Notice the blessing that the LORD promises, and delivers, to those who truly obey Him: "My doctrine shall drop as the rain, my speech shall distil as the dew, as the small rain upon the tender herb, and as the showers upon the grass."
"32:1 Give ear, O ye heavens, and I will speak; and hear, O earth, the words of my mouth. 32:2 My doctrine shall drop as the rain, my speech shall distil as the dew, as the small rain upon the tender herb, and as the showers upon the grass: 32:3 Because I will publish the name of the LORD [see also Did Abraham, Isaac and Jacob Know 'The LORD'?]: ascribe ye greatness unto our God. 32:4 He is the Rock, his work is perfect: for all his ways are judgment: a God of truth and without iniquity, just and right is he." (Deuteronomy 32:1-4 KJV)
The Messiah often used parables and lessons involving agriculture. His "grain of mustard seed" is one of the most well known (it also illustrates the extremes in the meaning of "herb" - the Middle East mustard tree can grow to a height of about 20 feet).
"13:31 Another parable put he forth unto them, saying, The kingdom of heaven [see The Constitution Of The Kingdom Of God] is like to a grain of mustard seed, which a man took, and sowed in his field: 13:32 Which indeed is the least of all seeds: but when it is grown, it is the greatest among herbs, and becometh a tree, so that the birds of the air come and lodge in the branches thereof." (Matthew 13:31-32 KJV)
Jesus Christ fulfilled many of the things that the "first Adam" failed to do, including properly tending to the Garden, that for both of them, was composed of all of humanity.
"15:1 I am the true vine, and my Father is the husbandman. 15:2 Every branch in me that beareth not fruit he taketh away: and every branch that beareth fruit, he purgeth it, that it may bring forth more fruit [see The Manner Of Fruit]. 15:3 Now ye are clean through the word which I have spoken unto you. 15:4 Abide in me, and I in you. As the branch cannot bear fruit of itself, except it abide in the vine; no more can ye, except ye abide in me. 15:5 I am the vine, ye are the branches: He that abideth in me, and I in him, the same bringeth forth much fruit: for without me ye can do nothing. 15:6 If a man abide not in me, he is cast forth as a branch, and is withered; and men gather them, and cast them into the fire, and they are burned. 15:7 If ye abide in me, and my words abide in you, ye shall ask what ye will, and it shall be done unto you. 15:8 Herein is my Father glorified, that ye bear much fruit; so shall ye be my disciples.
Just as happened in the beginning, some came and absconded with what was forbidden to them (see How Did The Messiah's Levite Priesthood Change?).
"11:45 Then answered one of the lawyers, and said unto him, Master, thus saying thou reproachest us also.
Fact Finder: When will the harvest of salvation be completed?
This Day In History, July 3
987: Hugh Capet was crowned King of France, beginning the Capetian dynasty that would rule France until the French Revolution in 1792.
1608: Samuel de Champlain established a settlement at Quebec City, the first in "New France." A few days later, Champlain learned of and thwarted a plot within his own people to end the French fur trading monopoly - to shoot Champlain and hand Quebec to the Basques or Spain.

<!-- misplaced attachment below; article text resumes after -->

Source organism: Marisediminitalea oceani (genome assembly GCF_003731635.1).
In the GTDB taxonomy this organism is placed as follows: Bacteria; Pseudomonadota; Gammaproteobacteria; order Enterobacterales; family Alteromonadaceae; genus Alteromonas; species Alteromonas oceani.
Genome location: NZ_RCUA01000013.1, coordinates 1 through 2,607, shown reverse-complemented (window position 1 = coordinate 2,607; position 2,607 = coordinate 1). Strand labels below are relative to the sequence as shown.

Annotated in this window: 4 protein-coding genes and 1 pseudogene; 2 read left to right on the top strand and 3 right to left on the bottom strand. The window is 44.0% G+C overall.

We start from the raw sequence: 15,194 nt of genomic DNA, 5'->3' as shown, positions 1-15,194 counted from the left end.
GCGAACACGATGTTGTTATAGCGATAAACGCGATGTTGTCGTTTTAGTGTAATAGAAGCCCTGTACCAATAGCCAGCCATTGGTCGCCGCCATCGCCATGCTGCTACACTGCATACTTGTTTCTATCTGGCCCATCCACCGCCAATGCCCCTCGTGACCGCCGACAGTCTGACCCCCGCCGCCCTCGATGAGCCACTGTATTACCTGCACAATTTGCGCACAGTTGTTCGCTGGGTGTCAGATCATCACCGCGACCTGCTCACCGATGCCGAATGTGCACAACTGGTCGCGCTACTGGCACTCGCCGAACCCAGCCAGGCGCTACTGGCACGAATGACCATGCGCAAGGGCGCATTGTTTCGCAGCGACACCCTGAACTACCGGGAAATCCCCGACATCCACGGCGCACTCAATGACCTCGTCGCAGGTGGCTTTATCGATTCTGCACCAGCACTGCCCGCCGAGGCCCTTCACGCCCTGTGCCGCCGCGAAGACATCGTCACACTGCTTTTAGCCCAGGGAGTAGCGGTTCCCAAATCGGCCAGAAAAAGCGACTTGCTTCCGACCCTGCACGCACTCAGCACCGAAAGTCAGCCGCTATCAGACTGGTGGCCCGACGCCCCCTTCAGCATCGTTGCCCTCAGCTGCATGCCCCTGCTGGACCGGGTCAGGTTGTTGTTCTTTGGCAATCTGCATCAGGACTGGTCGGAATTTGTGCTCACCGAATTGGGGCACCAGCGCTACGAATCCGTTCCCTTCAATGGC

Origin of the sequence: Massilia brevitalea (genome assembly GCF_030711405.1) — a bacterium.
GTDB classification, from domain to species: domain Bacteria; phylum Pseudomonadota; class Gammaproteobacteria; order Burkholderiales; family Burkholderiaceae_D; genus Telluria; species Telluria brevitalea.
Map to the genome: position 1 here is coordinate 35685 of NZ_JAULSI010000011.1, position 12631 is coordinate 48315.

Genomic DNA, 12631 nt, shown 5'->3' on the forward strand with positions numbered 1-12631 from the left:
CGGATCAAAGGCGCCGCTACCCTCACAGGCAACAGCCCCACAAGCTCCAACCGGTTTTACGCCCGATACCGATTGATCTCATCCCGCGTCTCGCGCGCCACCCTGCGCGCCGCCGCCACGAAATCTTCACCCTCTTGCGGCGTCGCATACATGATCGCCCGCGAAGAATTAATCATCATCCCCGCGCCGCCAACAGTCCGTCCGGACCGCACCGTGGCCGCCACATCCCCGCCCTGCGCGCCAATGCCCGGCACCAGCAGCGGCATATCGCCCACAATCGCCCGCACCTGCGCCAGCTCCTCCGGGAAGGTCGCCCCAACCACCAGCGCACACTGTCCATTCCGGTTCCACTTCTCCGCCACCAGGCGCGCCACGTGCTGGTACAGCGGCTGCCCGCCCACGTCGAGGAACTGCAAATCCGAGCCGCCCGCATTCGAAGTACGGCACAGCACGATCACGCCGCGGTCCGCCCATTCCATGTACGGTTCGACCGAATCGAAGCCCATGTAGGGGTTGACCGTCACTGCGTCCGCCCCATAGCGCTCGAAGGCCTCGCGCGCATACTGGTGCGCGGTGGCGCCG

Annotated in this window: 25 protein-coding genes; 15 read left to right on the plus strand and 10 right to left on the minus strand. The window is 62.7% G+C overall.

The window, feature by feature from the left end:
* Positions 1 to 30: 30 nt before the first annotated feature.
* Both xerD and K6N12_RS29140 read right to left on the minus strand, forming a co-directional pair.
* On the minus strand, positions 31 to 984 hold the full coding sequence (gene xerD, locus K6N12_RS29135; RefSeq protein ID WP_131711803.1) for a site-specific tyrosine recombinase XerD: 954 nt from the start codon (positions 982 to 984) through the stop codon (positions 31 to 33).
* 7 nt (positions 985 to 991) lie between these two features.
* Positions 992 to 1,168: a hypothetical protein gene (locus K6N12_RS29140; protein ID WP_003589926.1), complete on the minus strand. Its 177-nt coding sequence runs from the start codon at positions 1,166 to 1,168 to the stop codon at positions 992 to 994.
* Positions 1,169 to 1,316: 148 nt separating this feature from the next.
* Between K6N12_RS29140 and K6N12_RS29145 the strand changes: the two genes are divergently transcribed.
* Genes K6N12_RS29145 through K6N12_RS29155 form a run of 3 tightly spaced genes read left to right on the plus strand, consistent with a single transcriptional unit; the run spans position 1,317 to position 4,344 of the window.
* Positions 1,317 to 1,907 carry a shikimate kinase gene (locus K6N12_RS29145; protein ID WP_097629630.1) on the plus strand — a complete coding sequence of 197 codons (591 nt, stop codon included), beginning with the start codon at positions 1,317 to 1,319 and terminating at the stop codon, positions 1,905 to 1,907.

1754: During the Seven Years War (a European and North American conflict; in North America it is commonly known as the French and Indian War), British forces under George Washington (then a loyal Major in the British Army in Virginia) surrendered Fort Necessity to the French.
1814: During the War of 1812 (1812-14), Fort Erie, Ontario was briefly captured by a U.S. invasion force. It was the last time that foreign troops occupied Canadian territory.
1844: The last known pair of Great Auks were killed.
1886: Karl Benz of Germany introduced the Benz Patent Motorwagen, the first automobile.
1928: In London, John Logie Baird transmitted the world's first color television transmission.
1940: British forces attacked and severely damaged the French fleet at its moorings at Mers-El-Kebir after the French admirals refused to sail it out of Petain's Vichy government control (which was collaborating with their Nazi conquerors). Over 1,300 French sailors were killed in the action.
1962: President Charles de Gaulle of France declared Algeria independent, ending the Algerian War of Independence against France.
1976: Israeli commandos, using 4 Hercules transports and a Boeing 707 command plane, conducted the "Raid on Entebbe" in Idi Amin's Uganda to rescue the hostages (83 of whom were Israelis threatened with death if the Israeli government did not release the 53 Palestinian terrorists it held) aboard an Air France airliner that had been hijacked shortly after takeoff from Athens airport on June 27. The terrorists and a number of Ugandan soldiers were killed; of the 104 captives rescued, 4 were killed. An Israeli officer, Lt. Col. Yonatan Netanyahu (brother of then future Israeli Prime Minister Benjamin Netanyahu) was the only Israeli military casualty.
1979: The U.S. began supplying insurgent forces in Afghanistan with military equipment to fight the Russian invasion of Afghanistan (a few years later, the U.S. found itself fighting those same Afghan defenders after the U.S. invaded Afghanistan).
1987: In France, Klaus Barbie, the Nazi "butcher of Lyon," was jailed for life for wartime crimes against humanity.
1988: The U.S. missile cruiser Vincennes shot down Iran Air Flight 655 over the Persian Gulf just off the coast of Iran, killing all 290 civilian passengers and crew aboard. The captain of the warship claimed that he mistook the unarmed airliner, flying on its authorized flight plan, for a hostile military aircraft.
1996: British Prime Minister John Major announced that The Stone of Scone ("The Stone of Destiny" beneath the seat of the Coronation Chair) would be returned to Scotland. The announcement came on the 700th anniversary of the 400 pound slab of reddish-grey sandstone (of a variety not found in Britain, but which is quite common in the land of Israel) being taken from the Scottish by Edward I in 1296 during the Wars of Independence.
2006: An asteroid passed within 432,308 kilometers / 268,624 miles of Earth (about the distance between the Earth and moon).